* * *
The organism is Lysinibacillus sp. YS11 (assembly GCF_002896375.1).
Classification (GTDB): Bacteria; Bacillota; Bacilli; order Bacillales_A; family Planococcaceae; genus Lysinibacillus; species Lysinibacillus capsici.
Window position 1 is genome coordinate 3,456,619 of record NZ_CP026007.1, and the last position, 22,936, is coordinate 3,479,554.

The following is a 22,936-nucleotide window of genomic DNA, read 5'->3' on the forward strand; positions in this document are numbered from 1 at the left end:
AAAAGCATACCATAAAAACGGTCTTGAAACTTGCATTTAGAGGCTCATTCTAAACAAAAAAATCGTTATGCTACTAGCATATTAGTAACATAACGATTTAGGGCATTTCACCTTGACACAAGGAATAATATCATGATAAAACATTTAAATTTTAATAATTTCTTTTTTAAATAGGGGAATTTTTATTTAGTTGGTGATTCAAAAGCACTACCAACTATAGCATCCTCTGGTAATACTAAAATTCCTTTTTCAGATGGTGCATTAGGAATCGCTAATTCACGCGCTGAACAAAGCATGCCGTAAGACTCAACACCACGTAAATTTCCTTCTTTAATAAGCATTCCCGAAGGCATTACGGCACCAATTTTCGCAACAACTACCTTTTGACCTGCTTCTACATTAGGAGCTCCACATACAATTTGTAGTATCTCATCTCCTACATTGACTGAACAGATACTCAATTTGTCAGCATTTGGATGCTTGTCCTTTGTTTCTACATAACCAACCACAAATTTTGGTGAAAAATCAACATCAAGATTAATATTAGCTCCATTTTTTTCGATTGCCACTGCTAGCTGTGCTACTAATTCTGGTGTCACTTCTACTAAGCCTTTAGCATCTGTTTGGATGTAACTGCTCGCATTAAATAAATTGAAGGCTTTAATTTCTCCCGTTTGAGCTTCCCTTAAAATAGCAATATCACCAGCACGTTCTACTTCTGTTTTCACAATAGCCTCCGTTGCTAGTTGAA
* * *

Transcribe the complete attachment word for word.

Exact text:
The organism is Lysinibacillus sp. YS11 (assembly GCF_002896375.1).
Classification (GTDB): Bacteria; Bacillota; Bacilli; order Bacillales_A; family Planococcaceae; genus Lysinibacillus; species Lysinibacillus capsici.
Window position 1 is genome coordinate 3,456,619 of record NZ_CP026007.1, and the last position, 22,936, is coordinate 3,479,554.

The following is a 22,936-nucleotide window of genomic DNA, read 5'->3' on the forward strand; positions in this document are numbered from 1 at the left end:
AAAAGCATACCATAAAAACGGTCTTGAAACTTGCATTTAGAGGCTCATTCTAAACAAAAAAATCGTTATGCTACTAGCATATTAGTAACATAACGATTTAGGGCATTTCACCTTGACACAAGGAATAATATCATGATAAAACATTTAAATTTTAATAATTTCTTTTTTAAATAGGGGAATTTTTATTTAGTTGGTGATTCAAAAGCACTACCAACTATAGCATCCTCTGGTAATACTAAAATTCCTTTTTCAGATGGTGCATTAGGAATCGCTAATTCACGCGCTGAACAAAGCATGCCGTAAGACTCAACACCACGTAAATTTCCTTCTTTAATAAGCATTCCCGAAGGCATTACGGCACCAATTTTCGCAACAACTACCTTTTGACCTGCTTCTACATTAGGAGCTCCACATACAATTTGTAGTATCTCATCTCCTACATTGACTGAACAGATACTCAATTTGTCAGCATTTGGATGCTTGTCCTTTGTTTCTACATAACCAACCACAAATTTTGGTGAAAAATCAACATCAAGATTAATATTAGCTCCATTTTTTTCGATTGCCACTGCTAGCTGTGCTACTAATTCTGGTGTCACTTCTACTAAGCCTTTAGCATCTGTTTGGATGTAACTGCTCGCATTAAATAAATTGAAGGCTTTAATTTCTCCCGTTTGAGCTTCCCTTAAAATAGCAATATCACCAGCACGTTCTACTTCTGTTTTCACAATAGCCTCCGTTGCTAGTTGAA